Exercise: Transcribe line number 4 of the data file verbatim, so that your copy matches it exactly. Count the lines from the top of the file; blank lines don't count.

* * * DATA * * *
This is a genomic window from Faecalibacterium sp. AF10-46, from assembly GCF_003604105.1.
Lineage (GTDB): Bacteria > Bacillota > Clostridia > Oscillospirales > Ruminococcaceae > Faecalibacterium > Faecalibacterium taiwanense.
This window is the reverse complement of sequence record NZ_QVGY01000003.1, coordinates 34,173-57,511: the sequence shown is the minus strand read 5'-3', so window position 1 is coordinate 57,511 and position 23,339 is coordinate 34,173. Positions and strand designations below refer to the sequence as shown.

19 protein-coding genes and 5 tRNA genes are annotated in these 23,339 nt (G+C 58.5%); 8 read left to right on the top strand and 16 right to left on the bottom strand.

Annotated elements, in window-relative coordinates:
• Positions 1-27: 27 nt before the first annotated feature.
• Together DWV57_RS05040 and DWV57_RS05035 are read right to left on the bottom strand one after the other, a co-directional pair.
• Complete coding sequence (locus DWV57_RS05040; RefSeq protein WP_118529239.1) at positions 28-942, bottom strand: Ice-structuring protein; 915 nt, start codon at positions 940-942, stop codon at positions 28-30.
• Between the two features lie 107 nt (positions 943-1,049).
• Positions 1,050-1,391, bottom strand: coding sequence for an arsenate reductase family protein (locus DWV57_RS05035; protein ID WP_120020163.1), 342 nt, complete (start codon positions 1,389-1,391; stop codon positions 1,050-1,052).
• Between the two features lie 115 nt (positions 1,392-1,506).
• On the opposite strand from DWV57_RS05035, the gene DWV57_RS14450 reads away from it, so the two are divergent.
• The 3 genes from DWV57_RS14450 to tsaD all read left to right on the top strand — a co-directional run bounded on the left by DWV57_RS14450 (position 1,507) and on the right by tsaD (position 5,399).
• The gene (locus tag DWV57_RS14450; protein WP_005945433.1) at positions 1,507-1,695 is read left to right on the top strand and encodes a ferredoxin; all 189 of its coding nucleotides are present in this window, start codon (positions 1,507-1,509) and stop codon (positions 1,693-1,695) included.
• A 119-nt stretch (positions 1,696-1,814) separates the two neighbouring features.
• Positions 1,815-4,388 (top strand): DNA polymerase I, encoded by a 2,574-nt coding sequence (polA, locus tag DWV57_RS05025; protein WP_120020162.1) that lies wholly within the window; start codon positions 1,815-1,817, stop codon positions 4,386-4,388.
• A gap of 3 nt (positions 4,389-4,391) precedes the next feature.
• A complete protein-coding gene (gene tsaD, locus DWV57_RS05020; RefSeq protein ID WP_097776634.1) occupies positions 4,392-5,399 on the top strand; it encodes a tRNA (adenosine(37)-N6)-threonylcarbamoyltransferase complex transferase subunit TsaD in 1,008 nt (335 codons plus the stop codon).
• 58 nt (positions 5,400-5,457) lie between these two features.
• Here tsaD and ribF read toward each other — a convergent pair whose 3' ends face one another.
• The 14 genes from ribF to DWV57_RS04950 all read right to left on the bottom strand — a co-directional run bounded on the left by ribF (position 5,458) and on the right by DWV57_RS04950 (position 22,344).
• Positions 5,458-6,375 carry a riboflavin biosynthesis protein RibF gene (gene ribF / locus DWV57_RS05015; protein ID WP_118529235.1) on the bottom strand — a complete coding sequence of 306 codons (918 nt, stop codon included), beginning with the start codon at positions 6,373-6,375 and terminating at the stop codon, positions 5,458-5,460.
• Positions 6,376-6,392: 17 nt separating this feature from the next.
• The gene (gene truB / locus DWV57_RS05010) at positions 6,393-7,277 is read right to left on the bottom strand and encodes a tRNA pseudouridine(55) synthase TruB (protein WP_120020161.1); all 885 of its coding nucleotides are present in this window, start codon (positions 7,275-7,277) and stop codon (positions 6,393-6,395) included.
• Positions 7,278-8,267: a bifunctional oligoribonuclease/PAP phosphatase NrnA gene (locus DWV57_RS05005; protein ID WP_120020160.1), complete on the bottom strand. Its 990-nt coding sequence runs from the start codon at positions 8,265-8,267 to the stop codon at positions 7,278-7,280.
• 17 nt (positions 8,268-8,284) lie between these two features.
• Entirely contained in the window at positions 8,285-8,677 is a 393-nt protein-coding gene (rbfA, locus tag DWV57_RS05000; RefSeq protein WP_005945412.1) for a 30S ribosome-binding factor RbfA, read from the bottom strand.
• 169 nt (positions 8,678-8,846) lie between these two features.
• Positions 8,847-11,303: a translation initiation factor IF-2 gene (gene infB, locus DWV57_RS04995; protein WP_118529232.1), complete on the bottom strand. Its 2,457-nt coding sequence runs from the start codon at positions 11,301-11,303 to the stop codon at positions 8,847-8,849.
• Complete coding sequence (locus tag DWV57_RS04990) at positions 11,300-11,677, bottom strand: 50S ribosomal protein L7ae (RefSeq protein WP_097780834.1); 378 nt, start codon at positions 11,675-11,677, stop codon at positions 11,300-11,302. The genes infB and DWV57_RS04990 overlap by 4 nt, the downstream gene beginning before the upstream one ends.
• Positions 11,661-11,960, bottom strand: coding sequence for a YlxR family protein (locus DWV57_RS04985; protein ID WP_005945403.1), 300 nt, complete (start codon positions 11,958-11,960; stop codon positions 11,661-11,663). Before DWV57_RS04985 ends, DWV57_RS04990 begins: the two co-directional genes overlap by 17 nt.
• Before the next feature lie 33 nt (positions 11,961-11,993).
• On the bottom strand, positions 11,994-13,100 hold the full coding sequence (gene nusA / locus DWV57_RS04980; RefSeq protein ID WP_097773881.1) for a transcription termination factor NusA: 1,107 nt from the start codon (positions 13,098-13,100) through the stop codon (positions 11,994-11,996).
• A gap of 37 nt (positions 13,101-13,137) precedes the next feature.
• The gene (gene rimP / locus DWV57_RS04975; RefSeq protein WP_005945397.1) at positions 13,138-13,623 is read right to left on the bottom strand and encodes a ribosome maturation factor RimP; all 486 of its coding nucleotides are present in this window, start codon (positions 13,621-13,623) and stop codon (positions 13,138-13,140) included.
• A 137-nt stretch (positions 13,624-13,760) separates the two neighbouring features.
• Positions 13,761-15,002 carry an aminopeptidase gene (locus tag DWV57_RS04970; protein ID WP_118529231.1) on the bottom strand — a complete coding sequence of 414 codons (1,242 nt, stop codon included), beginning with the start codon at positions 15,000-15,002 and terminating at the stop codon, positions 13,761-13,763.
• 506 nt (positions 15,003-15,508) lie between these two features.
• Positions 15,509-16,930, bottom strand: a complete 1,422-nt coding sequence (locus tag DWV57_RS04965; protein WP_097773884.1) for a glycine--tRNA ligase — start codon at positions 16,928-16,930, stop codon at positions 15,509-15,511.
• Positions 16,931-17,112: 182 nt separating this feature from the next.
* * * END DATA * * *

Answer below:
19 protein-coding genes and 5 tRNA genes are annotated in these 23,339 nt (G+C 58.5%); 8 read left to right on the top strand and 16 right to left on the bottom strand.